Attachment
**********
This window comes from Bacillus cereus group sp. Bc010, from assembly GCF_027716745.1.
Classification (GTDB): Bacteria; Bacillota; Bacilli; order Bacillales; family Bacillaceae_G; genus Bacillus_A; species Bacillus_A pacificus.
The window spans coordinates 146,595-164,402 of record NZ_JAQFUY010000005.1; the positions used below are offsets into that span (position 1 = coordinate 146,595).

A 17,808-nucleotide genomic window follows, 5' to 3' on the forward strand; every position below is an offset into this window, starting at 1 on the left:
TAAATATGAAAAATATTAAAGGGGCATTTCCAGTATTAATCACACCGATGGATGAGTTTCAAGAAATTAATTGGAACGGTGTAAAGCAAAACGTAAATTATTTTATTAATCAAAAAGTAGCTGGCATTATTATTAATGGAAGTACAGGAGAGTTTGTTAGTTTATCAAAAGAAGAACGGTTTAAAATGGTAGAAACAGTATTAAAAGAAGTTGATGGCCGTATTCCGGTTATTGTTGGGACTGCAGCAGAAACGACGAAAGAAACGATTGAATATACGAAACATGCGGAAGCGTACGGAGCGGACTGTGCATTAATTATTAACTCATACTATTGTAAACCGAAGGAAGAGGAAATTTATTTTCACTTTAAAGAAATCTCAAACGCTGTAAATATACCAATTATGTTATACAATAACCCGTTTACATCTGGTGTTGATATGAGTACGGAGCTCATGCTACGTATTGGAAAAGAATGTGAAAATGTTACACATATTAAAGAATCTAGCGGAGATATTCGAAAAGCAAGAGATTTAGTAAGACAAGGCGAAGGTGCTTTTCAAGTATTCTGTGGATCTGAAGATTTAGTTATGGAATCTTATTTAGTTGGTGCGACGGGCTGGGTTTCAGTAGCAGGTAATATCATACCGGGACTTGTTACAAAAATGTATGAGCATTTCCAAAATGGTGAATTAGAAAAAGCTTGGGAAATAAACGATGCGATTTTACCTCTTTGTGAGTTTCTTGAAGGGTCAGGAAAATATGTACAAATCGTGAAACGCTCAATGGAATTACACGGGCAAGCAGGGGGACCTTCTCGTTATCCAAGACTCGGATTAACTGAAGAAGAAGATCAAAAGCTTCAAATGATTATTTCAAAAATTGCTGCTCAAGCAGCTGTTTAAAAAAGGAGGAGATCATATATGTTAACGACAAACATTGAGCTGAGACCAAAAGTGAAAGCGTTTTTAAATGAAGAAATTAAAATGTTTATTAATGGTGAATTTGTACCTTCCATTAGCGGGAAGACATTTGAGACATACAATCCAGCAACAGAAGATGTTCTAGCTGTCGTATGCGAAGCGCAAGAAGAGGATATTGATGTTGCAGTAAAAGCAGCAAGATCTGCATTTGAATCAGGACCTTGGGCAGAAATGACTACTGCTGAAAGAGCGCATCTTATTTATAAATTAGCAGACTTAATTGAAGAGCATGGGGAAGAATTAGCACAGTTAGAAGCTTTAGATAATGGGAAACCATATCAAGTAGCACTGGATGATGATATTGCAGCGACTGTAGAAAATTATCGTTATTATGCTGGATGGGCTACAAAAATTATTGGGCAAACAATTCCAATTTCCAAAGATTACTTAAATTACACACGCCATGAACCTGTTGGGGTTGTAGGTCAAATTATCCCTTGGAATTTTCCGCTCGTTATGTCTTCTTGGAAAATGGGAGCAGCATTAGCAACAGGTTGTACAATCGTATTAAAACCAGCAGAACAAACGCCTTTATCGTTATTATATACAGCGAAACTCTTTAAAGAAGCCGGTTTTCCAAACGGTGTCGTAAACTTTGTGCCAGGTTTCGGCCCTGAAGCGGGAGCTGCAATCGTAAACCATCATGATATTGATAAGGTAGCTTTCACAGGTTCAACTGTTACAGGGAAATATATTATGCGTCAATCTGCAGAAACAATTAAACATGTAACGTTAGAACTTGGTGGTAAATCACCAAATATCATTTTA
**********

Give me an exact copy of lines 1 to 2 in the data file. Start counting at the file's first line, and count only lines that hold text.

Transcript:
This window comes from Bacillus cereus group sp. Bc010, from assembly GCF_027716745.1.
Classification (GTDB): Bacteria; Bacillota; Bacilli; order Bacillales; family Bacillaceae_G; genus Bacillus_A; species Bacillus_A pacificus.